Impacts of different ENSO flavors and tropical Pacific convection variability (ITCZ, SPCZ) on austral summer rainfall in South America, with a focus on Peru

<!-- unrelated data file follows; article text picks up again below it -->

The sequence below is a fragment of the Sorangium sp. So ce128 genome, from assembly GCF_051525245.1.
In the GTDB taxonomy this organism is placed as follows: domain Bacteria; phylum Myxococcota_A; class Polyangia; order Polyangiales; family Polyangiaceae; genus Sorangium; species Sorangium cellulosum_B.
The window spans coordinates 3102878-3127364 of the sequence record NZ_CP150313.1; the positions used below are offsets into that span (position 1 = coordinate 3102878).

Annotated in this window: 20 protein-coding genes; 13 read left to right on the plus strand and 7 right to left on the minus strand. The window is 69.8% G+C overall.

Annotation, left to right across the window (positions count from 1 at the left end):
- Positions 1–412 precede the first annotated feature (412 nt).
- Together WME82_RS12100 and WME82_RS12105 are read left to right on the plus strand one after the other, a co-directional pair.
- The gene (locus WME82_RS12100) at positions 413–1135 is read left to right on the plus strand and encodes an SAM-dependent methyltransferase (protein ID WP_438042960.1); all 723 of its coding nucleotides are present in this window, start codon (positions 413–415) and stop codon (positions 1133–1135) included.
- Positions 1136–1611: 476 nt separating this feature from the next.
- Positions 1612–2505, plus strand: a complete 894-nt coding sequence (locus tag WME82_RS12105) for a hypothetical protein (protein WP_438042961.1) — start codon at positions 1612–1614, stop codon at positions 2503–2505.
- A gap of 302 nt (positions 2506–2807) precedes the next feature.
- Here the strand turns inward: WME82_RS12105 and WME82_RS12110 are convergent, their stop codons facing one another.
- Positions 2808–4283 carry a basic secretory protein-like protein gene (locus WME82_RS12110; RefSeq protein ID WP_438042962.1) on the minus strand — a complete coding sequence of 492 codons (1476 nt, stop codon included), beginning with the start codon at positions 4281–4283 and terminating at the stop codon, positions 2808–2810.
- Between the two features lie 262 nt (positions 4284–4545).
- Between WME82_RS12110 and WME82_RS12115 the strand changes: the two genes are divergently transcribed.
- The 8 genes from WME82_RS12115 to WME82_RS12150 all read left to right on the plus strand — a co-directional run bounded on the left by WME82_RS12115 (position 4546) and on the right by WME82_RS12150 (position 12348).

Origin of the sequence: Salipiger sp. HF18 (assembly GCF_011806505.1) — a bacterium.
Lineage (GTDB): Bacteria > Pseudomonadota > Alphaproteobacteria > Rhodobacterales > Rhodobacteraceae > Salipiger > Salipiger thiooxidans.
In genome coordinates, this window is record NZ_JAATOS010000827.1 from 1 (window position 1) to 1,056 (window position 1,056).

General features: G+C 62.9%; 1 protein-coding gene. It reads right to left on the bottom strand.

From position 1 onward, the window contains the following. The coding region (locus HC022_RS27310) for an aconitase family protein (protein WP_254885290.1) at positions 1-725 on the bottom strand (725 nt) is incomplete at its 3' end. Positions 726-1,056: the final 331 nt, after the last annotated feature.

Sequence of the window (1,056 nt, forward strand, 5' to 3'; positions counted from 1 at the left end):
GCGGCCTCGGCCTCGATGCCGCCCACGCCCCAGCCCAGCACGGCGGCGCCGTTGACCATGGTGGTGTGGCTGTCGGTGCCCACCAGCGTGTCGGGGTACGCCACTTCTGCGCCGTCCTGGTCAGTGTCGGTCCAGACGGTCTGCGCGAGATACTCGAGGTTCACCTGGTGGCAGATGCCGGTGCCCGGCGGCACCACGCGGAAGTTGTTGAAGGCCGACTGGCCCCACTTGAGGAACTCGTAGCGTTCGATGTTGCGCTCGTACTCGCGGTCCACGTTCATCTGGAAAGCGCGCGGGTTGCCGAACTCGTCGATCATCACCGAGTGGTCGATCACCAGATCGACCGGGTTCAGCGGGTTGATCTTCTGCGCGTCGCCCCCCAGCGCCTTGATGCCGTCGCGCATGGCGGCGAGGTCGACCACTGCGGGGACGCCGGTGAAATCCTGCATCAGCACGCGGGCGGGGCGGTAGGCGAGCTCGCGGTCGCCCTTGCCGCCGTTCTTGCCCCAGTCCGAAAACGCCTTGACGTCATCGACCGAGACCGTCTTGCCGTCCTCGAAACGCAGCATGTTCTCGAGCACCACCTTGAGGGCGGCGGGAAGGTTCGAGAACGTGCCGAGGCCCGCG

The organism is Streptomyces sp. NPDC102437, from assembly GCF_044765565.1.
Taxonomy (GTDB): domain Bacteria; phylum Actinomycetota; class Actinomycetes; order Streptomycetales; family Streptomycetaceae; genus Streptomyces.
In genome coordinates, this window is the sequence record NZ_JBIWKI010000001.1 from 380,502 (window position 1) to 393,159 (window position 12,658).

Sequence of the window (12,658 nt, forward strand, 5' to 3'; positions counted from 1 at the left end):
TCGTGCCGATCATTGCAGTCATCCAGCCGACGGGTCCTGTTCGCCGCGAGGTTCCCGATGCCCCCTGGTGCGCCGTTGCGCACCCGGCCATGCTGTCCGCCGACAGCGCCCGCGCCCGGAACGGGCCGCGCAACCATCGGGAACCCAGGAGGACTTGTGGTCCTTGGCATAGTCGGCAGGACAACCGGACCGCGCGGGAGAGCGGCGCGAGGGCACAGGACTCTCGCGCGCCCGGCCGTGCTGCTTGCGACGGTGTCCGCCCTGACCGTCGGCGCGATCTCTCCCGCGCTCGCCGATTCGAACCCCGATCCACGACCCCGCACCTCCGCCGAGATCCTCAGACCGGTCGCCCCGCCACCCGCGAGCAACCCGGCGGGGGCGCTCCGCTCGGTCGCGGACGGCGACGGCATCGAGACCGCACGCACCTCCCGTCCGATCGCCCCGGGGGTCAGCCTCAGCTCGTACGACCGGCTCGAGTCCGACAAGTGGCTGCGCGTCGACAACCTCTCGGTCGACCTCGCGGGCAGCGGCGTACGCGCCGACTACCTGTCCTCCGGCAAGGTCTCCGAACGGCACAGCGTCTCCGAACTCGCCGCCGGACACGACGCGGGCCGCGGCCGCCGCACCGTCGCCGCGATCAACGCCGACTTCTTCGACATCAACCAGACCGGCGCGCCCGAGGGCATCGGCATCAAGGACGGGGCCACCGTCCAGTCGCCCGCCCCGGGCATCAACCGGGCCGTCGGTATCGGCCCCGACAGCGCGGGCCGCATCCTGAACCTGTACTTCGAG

El Niño in the eastern and central Pacific has different impacts on the rainfall of South America, and the atmospheric pathways through the South Pacific Convergence Zone (SPCZ) and Inter-Tropical Convergence Zone (ITCZ) are poorly understood. To address this, we performed linear regression analysis of E (eastern Pacific) and C (central Pacific) indices of sea surface temperature (SST), as well as precipitation indices for the SPCZ and ITCZ, with gridded precipitation and reanalysis data sets during the austral summer (December–February) for the 1980–2016 period. Positive C induces dry anomalies along the tropical Andes and northern South America (NSA), while wet anomalies prevail over southeastern South America (SESA). Moreover, it produces wet conditions in the northwestern Peruvian Amazon. In contrast, positive E enhances wet conditions along the coasts of Ecuador and northern Peru associated with the southward displacement of the eastern Pacific ITCZ and induces dry conditions in Altiplano, Amazon basin, and northeastern Brazil (NEB). Both El Niño Southern Oscillation (ENSO) indices are associated with weakened upper-level easterly flow over Peru, but it is more restricted to the central and southern Peruvian Andes with positive E. Both SPCZ indices, the zonal position of the SPCZ and its latitudinal displacement, suppress rainfall along western Peruvian Andes when are positive, but the latter also inhibits rainfall over the Bolivian Altiplano. They are also linked to upper-level westerly wind anomalies overall of Peru, but these anomalies do not extend as far south in the first. The southward displacement of the eastern Pacific ITCZ also induces wet anomalies in SESA while dry anomalies prevail over NEB, the western Amazon basin, and Bolivia. Oppositely, the southward displacement of the central Pacific ITCZ induces dry anomalies in NEB and along the northern coast of Peru; while wet anomalies occur mainly in eastern Brazil, Paraguay, and Bolivia through an enhancement of the low level jet.